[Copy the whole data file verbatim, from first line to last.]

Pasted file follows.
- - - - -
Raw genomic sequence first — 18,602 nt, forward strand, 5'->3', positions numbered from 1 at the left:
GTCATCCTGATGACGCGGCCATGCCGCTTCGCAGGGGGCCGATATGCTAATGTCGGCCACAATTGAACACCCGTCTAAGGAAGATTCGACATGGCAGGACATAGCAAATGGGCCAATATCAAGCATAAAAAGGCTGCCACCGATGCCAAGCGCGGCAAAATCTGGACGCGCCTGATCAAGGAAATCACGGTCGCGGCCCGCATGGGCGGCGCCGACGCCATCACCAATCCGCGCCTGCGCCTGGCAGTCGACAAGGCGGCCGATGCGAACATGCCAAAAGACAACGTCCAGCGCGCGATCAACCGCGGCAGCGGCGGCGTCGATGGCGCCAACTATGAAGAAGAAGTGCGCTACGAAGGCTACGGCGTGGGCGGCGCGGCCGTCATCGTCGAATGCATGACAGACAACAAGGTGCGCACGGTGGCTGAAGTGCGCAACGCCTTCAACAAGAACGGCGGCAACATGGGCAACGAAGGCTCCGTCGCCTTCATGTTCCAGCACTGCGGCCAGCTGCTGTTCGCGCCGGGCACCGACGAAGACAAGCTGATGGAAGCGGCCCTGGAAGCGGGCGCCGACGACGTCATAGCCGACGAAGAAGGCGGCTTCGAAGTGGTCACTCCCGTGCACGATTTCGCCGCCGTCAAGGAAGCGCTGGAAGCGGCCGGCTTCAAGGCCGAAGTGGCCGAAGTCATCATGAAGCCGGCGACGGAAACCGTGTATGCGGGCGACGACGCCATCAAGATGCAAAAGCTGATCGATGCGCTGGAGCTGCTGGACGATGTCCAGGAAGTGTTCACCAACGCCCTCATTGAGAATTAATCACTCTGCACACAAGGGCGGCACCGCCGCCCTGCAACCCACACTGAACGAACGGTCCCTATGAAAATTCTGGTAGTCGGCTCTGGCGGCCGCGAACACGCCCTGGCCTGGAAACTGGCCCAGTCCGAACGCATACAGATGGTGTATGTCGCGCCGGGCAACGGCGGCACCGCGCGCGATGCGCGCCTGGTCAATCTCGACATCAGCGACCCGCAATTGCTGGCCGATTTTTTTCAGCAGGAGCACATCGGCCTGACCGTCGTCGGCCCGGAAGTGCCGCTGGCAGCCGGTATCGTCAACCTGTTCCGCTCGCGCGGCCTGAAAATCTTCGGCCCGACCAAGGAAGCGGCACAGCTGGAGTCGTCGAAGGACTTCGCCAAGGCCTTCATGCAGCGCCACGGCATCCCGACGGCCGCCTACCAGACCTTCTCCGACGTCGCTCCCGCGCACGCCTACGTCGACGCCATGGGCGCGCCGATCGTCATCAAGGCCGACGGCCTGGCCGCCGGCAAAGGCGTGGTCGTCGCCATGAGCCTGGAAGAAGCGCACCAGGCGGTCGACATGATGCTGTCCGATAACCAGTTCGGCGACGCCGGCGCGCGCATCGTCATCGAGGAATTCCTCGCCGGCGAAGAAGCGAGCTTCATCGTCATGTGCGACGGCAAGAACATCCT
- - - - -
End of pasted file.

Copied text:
Raw genomic sequence first — 18,602 nt, forward strand, 5'->3', positions numbered from 1 at the left:
GTCATCCTGATGACGCGGCCATGCCGCTTCGCAGGGGGCCGATATGCTAATGTCGGCCACAATTGAACACCCGTCTAAGGAAGATTCGACATGGCAGGACATAGCAAATGGGCCAATATCAAGCATAAAAAGGCTGCCACCGATGCCAAGCGCGGCAAAATCTGGACGCGCCTGATCAAGGAAATCACGGTCGCGGCCCGCATGGGCGGCGCCGACGCCATCACCAATCCGCGCCTGCGCCTGGCAGTCGACAAGGCGGCCGATGCGAACATGCCAAAAGACAACGTCCAGCGCGCGATCAACCGCGGCAGCGGCGGCGTCGATGGCGCCAACTATGAAGAAGAAGTGCGCTACGAAGGCTACGGCGTGGGCGGCGCGGCCGTCATCGTCGAATGCATGACAGACAACAAGGTGCGCACGGTGGCTGAAGTGCGCAACGCCTTCAACAAGAACGGCGGCAACATGGGCAACGAAGGCTCCGTCGCCTTCATGTTCCAGCACTGCGGCCAGCTGCTGTTCGCGCCGGGCACCGACGAAGACAAGCTGATGGAAGCGGCCCTGGAAGCGGGCGCCGACGACGTCATAGCCGACGAAGAAGGCGGCTTCGAAGTGGTCACTCCCGTGCACGATTTCGCCGCCGTCAAGGAAGCGCTGGAAGCGGCCGGCTTCAAGGCCGAAGTGGCCGAAGTCATCATGAAGCCGGCGACGGAAACCGTGTATGCGGGCGACGACGCCATCAAGATGCAAAAGCTGATCGATGCGCTGGAGCTGCTGGACGATGTCCAGGAAGTGTTCACCAACGCCCTCATTGAGAATTAATCACTCTGCACACAAGGGCGGCACCGCCGCCCTGCAACCCACACTGAACGAACGGTCCCTATGAAAATTCTGGTAGTCGGCTCTGGCGGCCGCGAACACGCCCTGGCCTGGAAACTGGCCCAGTCCGAACGCATACAGATGGTGTATGTCGCGCCGGGCAACGGCGGCACCGCGCGCGATGCGCGCCTGGTCAATCTCGACATCAGCGACCCGCAATTGCTGGCCGATTTTTTTCAGCAGGAGCACATCGGCCTGACCGTCGTCGGCCCGGAAGTGCCGCTGGCAGCCGGTATCGTCAACCTGTTCCGCTCGCGCGGCCTGAAAATCTTCGGCCCGACCAAGGAAGCGGCACAGCTGGAGTCGTCGAAGGACTTCGCCAAGGCCTTCATGCAGCGCCACGGCATCCCGACGGCCGCCTACCAGACCTTCTCCGACGTCGCTCCCGCGCACGCCTACGTCGACGCCATGGGCGCGCCGATCGTCATCAAGGCCGACGGCCTGGCCGCCGGCAAAGGCGTGGTCGTCGCCATGAGCCTGGAAGAAGCGCACCAGGCGGTCGACATGATGCTGTCCGATAACCAGTTCGGCGACGCCGGCGCGCGCATCGTCATCGAGGAATTCCTCGCCGGCGAAGAAGCGAGCTTCATCGTCATGTGCGACGGCAAGAACATCCT